It's easy to fall into that trap because many companies tacitly encourage employees to take a narrow view of their work.
"Unfortunately, the typical silos still found in many organizations actually de-incent collaboration and teamwork, so unless the entire team is concentrating on the success of the entire organization, people naturally will work toward what's in their best interest," Baxley says.
One way to ensure that performance management leads to the desired degree of collaboration is to have key performance indicators (KPIs) that are shared across relevant departments or other units, says Robert Satterwhite, a partner with The Partnering Group.
"Getting fresh products from the farm to the display shelves requires teamwork between sourcing, logistics and stocking," Satterwhite says. "In this instance executives might all share a common initiative with a common measure of success in their performance plan for the year (e.g., increasing handoff efficiencies between these areas)."
Clearly spelling out goals, whether they're shared or individual, is a necessary part of the evaluation process.
"Whether the organization places weights on dimensions or uses some other scheme to reflect importance, including initiatives and goals in the performance evaluation system, sends the signal that the initiatives and goals are real," Cardy says. "Identifying strategic initiatives and goals without including them in the performance evaluation system is, in essence, not putting your money where your mouth is."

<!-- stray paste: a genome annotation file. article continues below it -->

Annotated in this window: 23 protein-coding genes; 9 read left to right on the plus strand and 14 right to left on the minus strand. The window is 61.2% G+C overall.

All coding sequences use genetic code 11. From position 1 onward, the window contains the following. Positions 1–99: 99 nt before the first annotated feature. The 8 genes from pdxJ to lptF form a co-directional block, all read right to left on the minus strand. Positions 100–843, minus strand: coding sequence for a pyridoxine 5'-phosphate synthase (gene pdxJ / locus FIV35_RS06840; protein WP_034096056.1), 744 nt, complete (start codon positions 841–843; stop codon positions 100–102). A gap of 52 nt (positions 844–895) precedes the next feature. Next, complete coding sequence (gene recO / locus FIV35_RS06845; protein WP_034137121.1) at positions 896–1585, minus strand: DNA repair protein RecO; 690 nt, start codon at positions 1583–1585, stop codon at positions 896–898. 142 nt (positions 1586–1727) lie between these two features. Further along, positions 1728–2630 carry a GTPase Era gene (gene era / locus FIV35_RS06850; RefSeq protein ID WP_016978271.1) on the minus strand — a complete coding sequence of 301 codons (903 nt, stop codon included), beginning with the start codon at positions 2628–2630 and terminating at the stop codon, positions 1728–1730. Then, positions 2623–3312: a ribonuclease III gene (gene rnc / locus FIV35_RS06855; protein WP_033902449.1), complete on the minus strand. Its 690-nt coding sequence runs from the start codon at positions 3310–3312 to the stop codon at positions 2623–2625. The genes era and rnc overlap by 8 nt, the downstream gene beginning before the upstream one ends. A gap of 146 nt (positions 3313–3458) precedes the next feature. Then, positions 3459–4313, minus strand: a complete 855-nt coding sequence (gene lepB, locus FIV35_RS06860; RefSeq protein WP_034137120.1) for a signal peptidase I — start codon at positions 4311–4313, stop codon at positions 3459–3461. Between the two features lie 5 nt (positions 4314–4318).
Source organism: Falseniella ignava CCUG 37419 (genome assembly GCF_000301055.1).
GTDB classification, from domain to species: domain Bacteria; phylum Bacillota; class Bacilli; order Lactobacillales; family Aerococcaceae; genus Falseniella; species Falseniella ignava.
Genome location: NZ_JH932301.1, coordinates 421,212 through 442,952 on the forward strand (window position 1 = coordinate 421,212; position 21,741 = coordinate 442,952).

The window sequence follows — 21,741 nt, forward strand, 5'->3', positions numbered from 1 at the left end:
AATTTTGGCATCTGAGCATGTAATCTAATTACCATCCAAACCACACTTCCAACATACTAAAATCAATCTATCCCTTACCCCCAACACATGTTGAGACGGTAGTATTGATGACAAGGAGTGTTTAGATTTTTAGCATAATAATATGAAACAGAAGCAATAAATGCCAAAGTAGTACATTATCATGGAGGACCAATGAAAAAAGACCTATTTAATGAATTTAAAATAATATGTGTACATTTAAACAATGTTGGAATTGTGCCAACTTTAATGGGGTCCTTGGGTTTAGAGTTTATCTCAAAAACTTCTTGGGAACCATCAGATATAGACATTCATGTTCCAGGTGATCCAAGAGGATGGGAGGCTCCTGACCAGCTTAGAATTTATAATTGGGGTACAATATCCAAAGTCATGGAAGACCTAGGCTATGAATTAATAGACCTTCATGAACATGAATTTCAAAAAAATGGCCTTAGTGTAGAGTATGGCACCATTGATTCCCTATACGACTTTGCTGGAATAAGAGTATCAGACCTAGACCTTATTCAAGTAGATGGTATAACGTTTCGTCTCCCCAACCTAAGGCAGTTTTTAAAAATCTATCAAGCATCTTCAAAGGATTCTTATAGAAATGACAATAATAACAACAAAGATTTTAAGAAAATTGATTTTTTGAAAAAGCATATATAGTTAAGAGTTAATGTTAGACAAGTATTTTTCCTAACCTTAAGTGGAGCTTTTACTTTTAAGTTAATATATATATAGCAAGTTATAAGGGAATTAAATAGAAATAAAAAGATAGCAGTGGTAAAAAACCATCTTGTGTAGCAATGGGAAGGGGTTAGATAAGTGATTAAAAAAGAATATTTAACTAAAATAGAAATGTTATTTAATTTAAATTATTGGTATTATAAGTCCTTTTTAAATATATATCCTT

MAKING THE NUMBERS
Many of those goals will be quantitative. In retailing, especially at the executive level, there is a tendency to set benchmarks in terms of numbers to be attained and, ideally, exceeded.
"My experience is that management roles are mostly numbers-focused (e.g. sales, profits, labor, productivity, turns, staff turnover, funding targets met, etc.) from department management at store level to the corporate VP levels, which certainly requires the 'right' metrics for the incentives to be effective and set up to deliver the right results," Baxley says.
Numerical performance-evaluation goals have advantages: They're easily understood and objective–on the surface, at least. But they also can raise questions about parity.
"In terms of the fairness question, my view has always been that if I don't directly control it, then it's difficult to be fully accountable for it (whatever 'it' is), so 'fair' isn't always an option, but that's just the way it is," Baxley says.
Cardy notes that a fair evaluation process will take extenuating circumstances into account.
"Someone can engage in all the right behaviors but not hit the desired numbers, such as amount of sales," he says. "It is also important to recognize that a number of factors outside of a worker's control can affect outcomes. Sales, for example, can differ due to economic factors and geographic differences."
SCALES AND CURVES